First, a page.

Stacy got pregnant with Harrison, six months after the accident, right? So we were both grieving in a very primal sort of still fresh way, and also preparing to become new parents again, and all those energies got mixed up. And we were very conscious, right, as we looked forward, that gave us sort of date. At this date, we’re going to be parents again. And who do we want to be? How are we going to be ready for that person? And what do we want that person to see, when they look up at us? I think that that’s a question that’s inherent to parenthood. I think it took on grisly or darker tone for us when we were contending with a violent death of our first child. And so we began In the process, when Harrison was born, I think in the very beginning, there was some strange deja vu happening with us where we only had one child. But we’ve done this before, right we’d given, Stacy had given birth, I’d stood beside her while she pushed, we’d brought home a new infant, we had the same play mat, you know, that Greta had been on and off, you know, all these things were these strange reminders that were haunted, in some ways, echoes.
Jayson Greene 10:25
And so I it reinforced for us at every step of the way that raising him, we were going to have to contend with those echoes in some way, and they were going to be an ever-present part of his life. But we didn’t want him to feel her presence hovering in any real way. We wanted him to be able to contend with it on his own. And in the beginning, we would experiment little things all your sister, you know, your sister used to love bananas, too. And, you know, and we tried to tell him things that were annoying about her too. So she was real, not just like this sort of saintly creature that lived before him. You know? You know, she was such a pain in the butt about sleep. She never went to sleep. Oh, my God, we were oh, you know, that’s the thing that you say about someone’s sister who’s still there. So we tried to say it to Harrison about his sister who wasn’t, I think over the past year, as Harrison has grown older, he’s nearly five. He’s going to be five in August.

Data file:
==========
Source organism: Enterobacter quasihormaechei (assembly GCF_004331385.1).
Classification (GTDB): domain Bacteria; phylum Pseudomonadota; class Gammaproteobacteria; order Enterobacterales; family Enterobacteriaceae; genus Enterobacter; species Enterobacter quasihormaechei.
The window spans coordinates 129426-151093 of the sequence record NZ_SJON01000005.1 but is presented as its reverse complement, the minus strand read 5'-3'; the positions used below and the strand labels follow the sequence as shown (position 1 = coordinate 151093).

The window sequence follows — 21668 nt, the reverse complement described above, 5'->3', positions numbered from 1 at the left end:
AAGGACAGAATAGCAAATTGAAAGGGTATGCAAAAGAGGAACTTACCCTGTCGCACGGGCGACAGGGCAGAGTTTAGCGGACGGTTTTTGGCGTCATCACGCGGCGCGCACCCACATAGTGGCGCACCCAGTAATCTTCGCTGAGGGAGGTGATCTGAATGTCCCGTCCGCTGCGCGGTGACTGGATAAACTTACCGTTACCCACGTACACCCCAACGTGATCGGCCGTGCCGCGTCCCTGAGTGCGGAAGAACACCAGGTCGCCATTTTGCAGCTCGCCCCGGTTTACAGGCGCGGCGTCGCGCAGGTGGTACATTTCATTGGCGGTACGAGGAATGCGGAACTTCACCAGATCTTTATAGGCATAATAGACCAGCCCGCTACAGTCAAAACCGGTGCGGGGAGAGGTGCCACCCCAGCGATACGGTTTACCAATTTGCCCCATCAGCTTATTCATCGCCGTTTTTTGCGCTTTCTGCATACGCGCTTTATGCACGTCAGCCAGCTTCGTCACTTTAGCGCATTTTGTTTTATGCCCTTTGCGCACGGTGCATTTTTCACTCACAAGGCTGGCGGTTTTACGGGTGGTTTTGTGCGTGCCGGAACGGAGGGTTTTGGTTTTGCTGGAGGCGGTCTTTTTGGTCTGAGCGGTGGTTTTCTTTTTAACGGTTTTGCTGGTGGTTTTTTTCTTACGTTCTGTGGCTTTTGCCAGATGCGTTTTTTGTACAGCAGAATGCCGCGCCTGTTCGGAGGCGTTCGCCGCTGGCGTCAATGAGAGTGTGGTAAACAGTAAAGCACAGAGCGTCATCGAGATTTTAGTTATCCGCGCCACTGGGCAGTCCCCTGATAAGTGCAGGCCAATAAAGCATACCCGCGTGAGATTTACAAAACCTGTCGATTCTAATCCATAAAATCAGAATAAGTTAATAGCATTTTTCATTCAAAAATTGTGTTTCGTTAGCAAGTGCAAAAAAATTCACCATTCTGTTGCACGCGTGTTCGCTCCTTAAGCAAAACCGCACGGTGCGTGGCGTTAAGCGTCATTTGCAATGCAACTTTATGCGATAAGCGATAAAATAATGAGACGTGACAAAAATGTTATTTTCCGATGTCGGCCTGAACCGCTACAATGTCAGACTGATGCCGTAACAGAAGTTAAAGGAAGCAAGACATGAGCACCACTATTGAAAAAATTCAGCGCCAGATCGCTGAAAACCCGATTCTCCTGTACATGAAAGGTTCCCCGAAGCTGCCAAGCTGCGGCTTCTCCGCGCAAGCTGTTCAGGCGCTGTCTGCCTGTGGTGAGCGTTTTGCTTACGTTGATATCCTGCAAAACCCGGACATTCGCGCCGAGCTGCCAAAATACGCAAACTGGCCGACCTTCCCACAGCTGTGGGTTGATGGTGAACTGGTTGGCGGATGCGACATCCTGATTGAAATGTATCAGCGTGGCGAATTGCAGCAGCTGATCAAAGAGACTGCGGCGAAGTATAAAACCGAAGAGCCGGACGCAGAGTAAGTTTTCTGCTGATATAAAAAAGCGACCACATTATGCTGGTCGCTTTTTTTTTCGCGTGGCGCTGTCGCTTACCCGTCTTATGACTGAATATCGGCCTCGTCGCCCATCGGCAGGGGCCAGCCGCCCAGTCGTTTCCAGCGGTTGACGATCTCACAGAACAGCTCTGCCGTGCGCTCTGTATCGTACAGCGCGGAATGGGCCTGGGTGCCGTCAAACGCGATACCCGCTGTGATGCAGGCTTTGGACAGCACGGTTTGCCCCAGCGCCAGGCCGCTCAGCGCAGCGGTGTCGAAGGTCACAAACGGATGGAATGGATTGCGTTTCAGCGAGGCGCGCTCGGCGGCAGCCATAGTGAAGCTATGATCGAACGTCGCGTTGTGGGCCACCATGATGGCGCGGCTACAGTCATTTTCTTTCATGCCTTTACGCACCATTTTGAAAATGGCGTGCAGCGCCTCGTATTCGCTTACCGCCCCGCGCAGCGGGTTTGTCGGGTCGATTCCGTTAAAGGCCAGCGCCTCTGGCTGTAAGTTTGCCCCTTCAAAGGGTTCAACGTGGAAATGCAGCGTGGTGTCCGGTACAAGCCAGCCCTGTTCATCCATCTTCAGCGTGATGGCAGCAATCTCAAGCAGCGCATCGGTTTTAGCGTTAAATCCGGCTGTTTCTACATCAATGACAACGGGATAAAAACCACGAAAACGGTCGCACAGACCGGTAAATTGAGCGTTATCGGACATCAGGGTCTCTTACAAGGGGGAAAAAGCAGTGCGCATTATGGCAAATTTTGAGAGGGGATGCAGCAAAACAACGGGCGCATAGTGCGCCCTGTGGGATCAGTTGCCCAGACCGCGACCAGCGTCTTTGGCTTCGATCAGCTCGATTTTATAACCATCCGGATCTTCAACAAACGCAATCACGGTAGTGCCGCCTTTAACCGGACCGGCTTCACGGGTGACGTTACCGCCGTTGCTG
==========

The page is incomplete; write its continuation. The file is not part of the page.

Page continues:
He has, you know, taken in the knowledge that he had a sister, he seen pictures and videos of her. And he knows how she died. Because he asked, and I think I remember when I told him I had imagined that moment, hundreds of 1000s of times. And what was beautiful and remarkable about the act of telling him was that it was completely unremarkable. It was completely remarkable. It was like any other conversation you have with your child. He asked a question, I answered it, he thought about it. And he changed the subject. And then a few days later, maybe a week later, maybe a month later. Okay, another question. I answered it, and then I went back to whatever it is I was doing preparing them dinner, you know, whatever, washing dishes, setting up the TV for him, it was just, it was part of the flow of life. And what was remarkable for us to observe is that as things enter the flow of life, they lose, their they lose their power to frighten you.
Jayson Greene 12:07
This year, when Greta would have been eight years old, April 27 2021. Harrison and I baked her cake and frosted it and wrote her name on it. And he blow candles and he got presents. And for him it was you know; he couldn’t have had a better day. And I think that was a beautiful moment because we heard him sing happy birthday to her. And it was very evident that now she was living inside of him somewhere. But it wasn’t a dark thing you know, and it was just natural. And what did you ask for more than the family you have feels natural to you. I’m Jason Greene, and thanks for listening to GOOD GRIEF. This episode of Good Grief is dedicated to the memory of Greta.